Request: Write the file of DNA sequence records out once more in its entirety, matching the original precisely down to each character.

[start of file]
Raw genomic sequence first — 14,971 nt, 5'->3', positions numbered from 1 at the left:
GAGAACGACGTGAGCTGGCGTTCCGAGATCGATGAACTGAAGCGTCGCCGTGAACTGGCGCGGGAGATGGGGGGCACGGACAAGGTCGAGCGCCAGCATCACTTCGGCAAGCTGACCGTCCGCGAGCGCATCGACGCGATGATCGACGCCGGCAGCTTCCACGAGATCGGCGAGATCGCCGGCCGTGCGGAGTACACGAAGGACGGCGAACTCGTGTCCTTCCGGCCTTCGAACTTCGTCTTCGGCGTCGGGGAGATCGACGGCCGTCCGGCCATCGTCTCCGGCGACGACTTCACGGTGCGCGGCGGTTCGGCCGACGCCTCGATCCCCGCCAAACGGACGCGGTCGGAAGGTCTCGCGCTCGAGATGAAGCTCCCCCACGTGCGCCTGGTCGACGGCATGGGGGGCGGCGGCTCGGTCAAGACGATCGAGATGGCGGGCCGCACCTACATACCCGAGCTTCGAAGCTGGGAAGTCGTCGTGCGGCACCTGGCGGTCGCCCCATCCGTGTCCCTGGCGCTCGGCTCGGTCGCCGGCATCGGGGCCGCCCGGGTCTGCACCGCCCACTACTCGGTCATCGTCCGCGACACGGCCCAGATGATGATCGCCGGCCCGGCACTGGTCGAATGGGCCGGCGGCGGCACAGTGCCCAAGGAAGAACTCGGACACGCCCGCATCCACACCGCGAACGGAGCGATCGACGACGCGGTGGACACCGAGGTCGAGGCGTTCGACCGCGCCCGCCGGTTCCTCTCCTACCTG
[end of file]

Raw genomic sequence first — 14,971 nt, 5'->3', positions numbered from 1 at the left:
GAGAACGACGTGAGCTGGCGTTCCGAGATCGATGAACTGAAGCGTCGCCGTGAACTGGCGCGGGAGATGGGGGGCACGGACAAGGTCGAGCGCCAGCATCACTTCGGCAAGCTGACCGTCCGCGAGCGCATCGACGCGATGATCGACGCCGGCAGCTTCCACGAGATCGGCGAGATCGCCGGCCGTGCGGAGTACACGAAGGACGGCGAACTCGTGTCCTTCCGGCCTTCGAACTTCGTCTTCGGCGTCGGGGAGATCGACGGCCGTCCGGCCATCGTCTCCGGCGACGACTTCACGGTGCGCGGCGGTTCGGCCGACGCCTCGATCCCCGCCAAACGGACGCGGTCGGAAGGTCTCGCGCTCGAGATGAAGCTCCCCCACGTGCGCCTGGTCGACGGCATGGGGGGCGGCGGCTCGGTCAAGACGATCGAGATGGCGGGCCGCACCTACATACCCGAGCTTCGAAGCTGGGAAGTCGTCGTGCGGCACCTGGCGGTCGCCCCATCCGTGTCCCTGGCGCTCGGCTCGGTCGCCGGCATCGGGGCCGCCCGGGTCTGCACCGCCCACTACTCGGTCATCGTCCGCGACACGGCCCAGATGATGATCGCCGGCCCGGCACTGGTCGAATGGGCCGGCGGCGGCACAGTGCCCAAGGAAGAACTCGGACACGCCCGCATCCACACCGCGAACGGAGCGATCGACGACGCGGTGGACACCGAGGTCGAGGCGTTCGACCGCGCCCGCCGGTTCCTCTCCTACCTG